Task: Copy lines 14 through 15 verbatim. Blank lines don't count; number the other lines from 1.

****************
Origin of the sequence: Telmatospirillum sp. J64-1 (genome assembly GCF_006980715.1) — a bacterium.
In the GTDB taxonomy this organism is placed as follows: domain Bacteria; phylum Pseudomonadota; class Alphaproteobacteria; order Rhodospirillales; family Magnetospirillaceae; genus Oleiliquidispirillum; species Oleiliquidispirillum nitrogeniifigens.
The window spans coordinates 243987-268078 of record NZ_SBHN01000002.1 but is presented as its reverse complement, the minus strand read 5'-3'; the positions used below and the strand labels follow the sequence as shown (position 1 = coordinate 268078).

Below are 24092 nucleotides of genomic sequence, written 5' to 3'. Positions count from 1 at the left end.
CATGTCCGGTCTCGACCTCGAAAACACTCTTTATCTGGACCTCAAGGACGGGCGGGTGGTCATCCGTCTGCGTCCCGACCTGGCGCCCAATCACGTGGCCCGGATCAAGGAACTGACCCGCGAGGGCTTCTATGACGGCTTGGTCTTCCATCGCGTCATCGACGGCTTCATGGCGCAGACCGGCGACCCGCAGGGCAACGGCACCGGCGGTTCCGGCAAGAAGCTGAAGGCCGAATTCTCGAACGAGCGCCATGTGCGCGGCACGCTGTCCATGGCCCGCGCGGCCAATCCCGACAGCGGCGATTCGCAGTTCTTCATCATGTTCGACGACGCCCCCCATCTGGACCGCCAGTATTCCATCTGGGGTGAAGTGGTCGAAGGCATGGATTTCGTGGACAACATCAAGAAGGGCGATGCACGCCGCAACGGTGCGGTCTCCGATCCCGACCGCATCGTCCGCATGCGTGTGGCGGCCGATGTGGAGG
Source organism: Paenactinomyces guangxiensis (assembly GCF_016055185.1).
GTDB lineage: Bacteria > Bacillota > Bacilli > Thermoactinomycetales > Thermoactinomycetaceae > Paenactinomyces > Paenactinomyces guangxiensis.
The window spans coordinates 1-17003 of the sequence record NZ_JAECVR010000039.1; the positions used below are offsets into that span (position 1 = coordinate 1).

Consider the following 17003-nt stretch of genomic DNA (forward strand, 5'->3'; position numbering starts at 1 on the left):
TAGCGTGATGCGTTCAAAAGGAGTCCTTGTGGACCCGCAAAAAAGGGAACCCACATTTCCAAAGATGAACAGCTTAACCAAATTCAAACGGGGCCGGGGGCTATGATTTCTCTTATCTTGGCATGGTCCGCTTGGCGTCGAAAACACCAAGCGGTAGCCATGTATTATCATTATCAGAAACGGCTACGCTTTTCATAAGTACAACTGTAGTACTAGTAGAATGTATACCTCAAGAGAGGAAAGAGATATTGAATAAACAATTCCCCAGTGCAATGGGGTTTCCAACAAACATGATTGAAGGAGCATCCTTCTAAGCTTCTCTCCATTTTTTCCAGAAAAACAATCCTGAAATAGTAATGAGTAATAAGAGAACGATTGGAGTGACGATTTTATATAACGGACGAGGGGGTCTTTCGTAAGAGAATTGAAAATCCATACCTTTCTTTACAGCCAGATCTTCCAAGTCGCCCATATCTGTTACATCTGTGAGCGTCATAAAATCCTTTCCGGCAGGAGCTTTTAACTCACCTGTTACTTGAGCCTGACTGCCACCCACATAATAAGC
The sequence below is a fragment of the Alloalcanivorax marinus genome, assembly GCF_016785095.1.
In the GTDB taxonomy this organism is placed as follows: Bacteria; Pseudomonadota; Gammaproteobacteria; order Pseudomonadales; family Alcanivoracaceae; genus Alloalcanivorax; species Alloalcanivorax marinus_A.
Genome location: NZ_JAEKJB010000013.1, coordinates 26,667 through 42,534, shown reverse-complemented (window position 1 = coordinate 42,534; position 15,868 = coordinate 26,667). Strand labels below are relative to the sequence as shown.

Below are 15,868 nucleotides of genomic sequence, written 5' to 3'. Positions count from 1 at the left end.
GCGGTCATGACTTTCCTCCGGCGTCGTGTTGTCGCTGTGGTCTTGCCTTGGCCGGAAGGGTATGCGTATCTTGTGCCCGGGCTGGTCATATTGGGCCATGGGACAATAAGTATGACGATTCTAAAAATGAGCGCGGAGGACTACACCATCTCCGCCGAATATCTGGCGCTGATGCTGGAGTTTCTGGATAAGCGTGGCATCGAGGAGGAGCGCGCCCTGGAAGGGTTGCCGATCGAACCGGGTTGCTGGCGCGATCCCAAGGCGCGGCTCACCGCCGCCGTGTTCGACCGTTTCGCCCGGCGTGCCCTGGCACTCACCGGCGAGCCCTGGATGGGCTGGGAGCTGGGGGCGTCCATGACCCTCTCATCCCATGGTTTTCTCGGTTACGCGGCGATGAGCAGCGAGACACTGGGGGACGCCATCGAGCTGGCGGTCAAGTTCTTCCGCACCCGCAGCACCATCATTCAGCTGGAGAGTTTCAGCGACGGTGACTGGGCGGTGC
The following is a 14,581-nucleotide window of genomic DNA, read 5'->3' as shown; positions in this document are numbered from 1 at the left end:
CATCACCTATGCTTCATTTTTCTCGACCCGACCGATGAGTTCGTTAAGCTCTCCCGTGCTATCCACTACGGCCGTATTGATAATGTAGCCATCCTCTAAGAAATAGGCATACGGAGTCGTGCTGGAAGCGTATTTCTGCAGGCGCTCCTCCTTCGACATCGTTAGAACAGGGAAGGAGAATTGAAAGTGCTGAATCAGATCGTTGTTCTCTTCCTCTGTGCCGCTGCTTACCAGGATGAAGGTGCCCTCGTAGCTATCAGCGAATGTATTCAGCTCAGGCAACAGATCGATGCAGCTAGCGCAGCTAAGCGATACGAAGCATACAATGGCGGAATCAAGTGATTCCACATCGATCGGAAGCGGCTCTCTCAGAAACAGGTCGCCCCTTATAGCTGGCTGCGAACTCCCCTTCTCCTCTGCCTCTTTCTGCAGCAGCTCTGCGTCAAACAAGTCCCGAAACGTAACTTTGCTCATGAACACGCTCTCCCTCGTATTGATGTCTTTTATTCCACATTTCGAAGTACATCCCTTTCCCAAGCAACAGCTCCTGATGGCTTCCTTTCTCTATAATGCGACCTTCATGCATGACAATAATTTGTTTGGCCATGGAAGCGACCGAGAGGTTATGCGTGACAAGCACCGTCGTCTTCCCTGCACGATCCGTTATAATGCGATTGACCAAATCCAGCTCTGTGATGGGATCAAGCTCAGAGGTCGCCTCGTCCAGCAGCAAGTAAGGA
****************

Below are 15,868 nucleotides of genomic sequence, written 5' to 3'. Positions count from 1 at the left end.
GCGGTCATGACTTTCCTCCGGCGTCGTGTTGTCGCTGTGGTCTTGCCTTGGCCGGAAGGGTATGCGTATCTTGTGCCCGGGCTGGTCATATTGGGCCATGGGACAATAAGTATGACGATTCTAAAAATGAGCGCGGAGGACTACACCATCTCCGCCGAATATCTGGCGCTGATGCTGGAGTTTCTGGATAAGCGTGGCATCGAGGAGGAGCGCGCCCTGGAAGGGTTGCCGATCGAACCGGGTTGCTGGCGCGATCCCAAGGCGCGGCTCACCGCCGCCGTGTTCGACCGTTTCGCCCGGCGTGCCCTGGCACTCACCGGCGAGCCCTGGATGGGCTGGGAGCTGGGGGCGTCCATGACCCTCTCATCCCATGGTTTTCTCGGTTACGCGGCGATGAGCAGCGAGACACTGGGGGACGCCATCGAGCTGGCGGTCAAGTTCTTCCGCACCCGCAGCACCATCATTCAGCTGGAGAGTTTCAGCGACGGTGACTGGGCGGTGC